Grant strategies to build nonprofit capacity
- Published: Wednesday, 06 July 2016 15:32
Author: Kate Sunners
We’ve heard some really great funder feedback on grant applications recently in our workshop Q&A sessions and at various sector events we’ve attended. And our mothers always told us to share, so here’s the gold:
While most funders don’t like to fund ongoing operational costs, where there is a clear case of need and there are excellent program delivery outcomes, there is a case for ongoing funding.
A good example would be a social welfare service (think meals for homelessness etc) that needs funding year in year out.
But, even in this context, it’s always worth highlighting new angles/enhancements to existing long-running projects. For example, have you improved your evaluation or tweaked the program in response to evaluation? Do you need to grow the program or expand to new areas to meet the needs of a new target group?
Funders are always looking for ways to say no
Stark as an episode of Game of Thrones, but true. Also like an episode of Game of Thrones, making alliances with other houses*, er, I mean collaborations with other organisations is a wise way to reduce duplication and ensure funders can’t say no because they’re seeing multiple applications for the same thing.
*without the backstabbing of course!
State the need upfront, but make it really obvious whom you are helping first
Poverty doesn’t really capture it until you’ve got specifics on who it’s affecting and why. The more specific the better – e.g. “Single parents (95% female) in greater Oldtown face housing insecurity or homelessness due to complex and interwoven factors such as domestic violence, private rental costs, barriers to employment, and mental illness. Oldtown Community Housing’s ‘Safe Apartments’ project addresses a need for safe and secure housing for 50 of the 100 single parent families identified in Oldtown Council’s 2014 local census.”
Communicate with funders if the project changes
Funders are keen to avoid charities having to return their funding if the project changes substantially or does not happen and they are unable to use the funding for the purpose they originally applied for. In this case keep the funder informed early on and don’t wait until the final report to tell them. Contact them to discuss and interest them in another project that is equally worthy of funding.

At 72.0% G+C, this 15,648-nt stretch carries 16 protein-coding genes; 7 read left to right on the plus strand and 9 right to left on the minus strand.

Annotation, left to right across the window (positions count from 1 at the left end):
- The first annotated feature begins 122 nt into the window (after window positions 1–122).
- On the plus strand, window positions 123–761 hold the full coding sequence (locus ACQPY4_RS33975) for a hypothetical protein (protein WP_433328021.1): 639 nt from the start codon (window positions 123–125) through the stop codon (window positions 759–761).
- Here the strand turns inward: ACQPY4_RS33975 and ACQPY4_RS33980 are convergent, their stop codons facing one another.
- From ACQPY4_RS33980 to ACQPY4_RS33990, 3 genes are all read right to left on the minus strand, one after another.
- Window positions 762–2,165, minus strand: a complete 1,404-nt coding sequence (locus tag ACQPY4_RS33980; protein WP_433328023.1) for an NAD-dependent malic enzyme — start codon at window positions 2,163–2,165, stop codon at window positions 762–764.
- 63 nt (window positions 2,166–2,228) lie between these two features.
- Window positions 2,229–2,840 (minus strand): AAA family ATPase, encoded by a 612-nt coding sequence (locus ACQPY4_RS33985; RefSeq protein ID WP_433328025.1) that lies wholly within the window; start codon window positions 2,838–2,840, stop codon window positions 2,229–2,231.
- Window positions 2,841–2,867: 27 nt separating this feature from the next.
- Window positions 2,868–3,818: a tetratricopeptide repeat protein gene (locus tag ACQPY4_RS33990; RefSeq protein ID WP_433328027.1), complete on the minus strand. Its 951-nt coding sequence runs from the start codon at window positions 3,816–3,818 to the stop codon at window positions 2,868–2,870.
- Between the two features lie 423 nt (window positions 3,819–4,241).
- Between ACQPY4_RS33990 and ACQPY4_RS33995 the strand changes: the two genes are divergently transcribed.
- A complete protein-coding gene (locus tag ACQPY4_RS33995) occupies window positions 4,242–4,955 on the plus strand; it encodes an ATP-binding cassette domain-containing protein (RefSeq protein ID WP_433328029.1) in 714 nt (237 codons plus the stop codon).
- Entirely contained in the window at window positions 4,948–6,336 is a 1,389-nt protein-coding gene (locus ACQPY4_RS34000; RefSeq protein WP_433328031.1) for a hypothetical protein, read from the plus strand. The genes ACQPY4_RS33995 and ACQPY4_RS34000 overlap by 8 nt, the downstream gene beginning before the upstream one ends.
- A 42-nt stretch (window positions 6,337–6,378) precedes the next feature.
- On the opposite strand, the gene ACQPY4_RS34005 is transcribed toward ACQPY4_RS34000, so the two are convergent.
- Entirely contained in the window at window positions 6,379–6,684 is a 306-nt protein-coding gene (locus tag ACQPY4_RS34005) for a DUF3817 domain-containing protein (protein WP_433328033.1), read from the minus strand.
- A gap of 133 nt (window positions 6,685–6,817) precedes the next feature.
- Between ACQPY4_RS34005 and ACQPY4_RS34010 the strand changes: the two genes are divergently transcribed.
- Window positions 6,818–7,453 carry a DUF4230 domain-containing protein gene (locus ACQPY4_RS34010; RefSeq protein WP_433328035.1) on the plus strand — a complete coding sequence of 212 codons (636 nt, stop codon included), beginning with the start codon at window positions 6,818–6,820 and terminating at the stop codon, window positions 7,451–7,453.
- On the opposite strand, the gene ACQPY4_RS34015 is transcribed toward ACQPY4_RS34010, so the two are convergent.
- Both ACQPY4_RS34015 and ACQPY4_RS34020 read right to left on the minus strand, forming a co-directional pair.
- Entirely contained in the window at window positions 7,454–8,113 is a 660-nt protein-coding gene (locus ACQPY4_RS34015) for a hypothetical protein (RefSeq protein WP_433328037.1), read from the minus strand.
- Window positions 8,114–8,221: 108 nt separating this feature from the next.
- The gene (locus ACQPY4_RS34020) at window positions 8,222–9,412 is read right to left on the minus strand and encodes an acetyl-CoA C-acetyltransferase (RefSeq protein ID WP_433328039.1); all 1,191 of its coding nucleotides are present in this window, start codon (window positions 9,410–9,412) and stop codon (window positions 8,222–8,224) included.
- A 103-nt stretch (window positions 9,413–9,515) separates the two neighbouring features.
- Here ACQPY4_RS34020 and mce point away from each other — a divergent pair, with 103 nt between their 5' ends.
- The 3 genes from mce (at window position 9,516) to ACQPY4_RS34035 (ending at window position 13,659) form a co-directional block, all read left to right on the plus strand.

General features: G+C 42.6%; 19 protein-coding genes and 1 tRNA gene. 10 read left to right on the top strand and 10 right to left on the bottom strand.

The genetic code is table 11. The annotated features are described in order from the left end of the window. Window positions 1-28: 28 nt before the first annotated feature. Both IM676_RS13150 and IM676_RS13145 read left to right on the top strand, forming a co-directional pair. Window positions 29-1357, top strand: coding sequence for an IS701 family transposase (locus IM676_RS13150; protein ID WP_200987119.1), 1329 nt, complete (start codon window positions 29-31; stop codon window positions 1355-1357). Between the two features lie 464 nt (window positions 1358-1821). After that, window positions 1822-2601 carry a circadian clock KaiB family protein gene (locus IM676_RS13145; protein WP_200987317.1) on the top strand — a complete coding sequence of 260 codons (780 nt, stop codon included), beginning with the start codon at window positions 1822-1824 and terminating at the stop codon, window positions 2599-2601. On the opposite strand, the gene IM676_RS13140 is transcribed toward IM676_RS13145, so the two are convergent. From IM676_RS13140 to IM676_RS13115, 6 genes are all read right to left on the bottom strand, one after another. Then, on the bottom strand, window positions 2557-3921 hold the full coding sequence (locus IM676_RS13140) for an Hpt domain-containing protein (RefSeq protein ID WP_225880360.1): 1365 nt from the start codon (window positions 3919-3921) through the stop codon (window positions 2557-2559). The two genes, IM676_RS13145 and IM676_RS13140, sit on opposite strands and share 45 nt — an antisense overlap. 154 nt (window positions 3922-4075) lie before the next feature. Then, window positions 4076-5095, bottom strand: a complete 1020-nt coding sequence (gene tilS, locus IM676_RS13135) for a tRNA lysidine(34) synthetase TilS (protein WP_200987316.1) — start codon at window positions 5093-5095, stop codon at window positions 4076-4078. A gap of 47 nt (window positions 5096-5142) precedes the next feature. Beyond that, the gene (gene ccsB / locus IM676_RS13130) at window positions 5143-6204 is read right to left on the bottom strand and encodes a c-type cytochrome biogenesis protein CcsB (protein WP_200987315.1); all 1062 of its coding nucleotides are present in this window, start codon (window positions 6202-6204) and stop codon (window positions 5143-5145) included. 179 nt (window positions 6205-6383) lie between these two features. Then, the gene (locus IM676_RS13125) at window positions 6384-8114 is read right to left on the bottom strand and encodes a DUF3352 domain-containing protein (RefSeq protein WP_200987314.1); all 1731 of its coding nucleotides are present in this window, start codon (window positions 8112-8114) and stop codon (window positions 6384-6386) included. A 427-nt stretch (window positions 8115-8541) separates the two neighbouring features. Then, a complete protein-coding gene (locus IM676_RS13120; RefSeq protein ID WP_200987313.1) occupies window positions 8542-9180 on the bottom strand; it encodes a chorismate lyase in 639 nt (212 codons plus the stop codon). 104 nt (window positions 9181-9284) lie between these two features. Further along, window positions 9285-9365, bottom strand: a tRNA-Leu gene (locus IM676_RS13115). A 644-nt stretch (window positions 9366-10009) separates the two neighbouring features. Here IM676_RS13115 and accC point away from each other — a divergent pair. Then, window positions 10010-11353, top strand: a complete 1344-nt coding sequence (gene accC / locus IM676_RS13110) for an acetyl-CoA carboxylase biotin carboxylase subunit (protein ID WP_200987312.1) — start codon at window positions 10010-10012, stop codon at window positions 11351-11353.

Think about how you are telling your story
We’ve had a few queries from large, well-funded organisations about how to overcome the perception that they don’t need further funding. In this case, be clear about which programs are already funded (by Government, for example) and which remain un-funded and will only run if they receive funding and community support. The answer is to go back to basics – give evidence of the need, communicate that need well, and tell the story of why your organisation is the best placed to address it! Be bold and make it compelling.
People give to people
Go to as many networking events with funders as you can – The Funding Network’s events are a good example. Always attend any briefing sessions they have for their grant rounds, and…yep, we’re going to say it again…call them before you submit!
Recent blog posts
- Experience Management – what is it, and how to apply it to your organisation
- Project Planning – essential for funding success
- Why a Case for Support document is crucial to successful fundraising
- The New Zealand Charities Act (2005) Review – free webinar
- The Four Ps and one A for an Effective Key Messages Document
- The common ground of grant-seeking between Australia and Europe
- Evaluation – The key to learning and improving practice is asking powerful questions
- Centralising Grant-Seeking for New Zealand Organisations operating regional divisions
- The Future of Trust
- Q&A with a Local Council client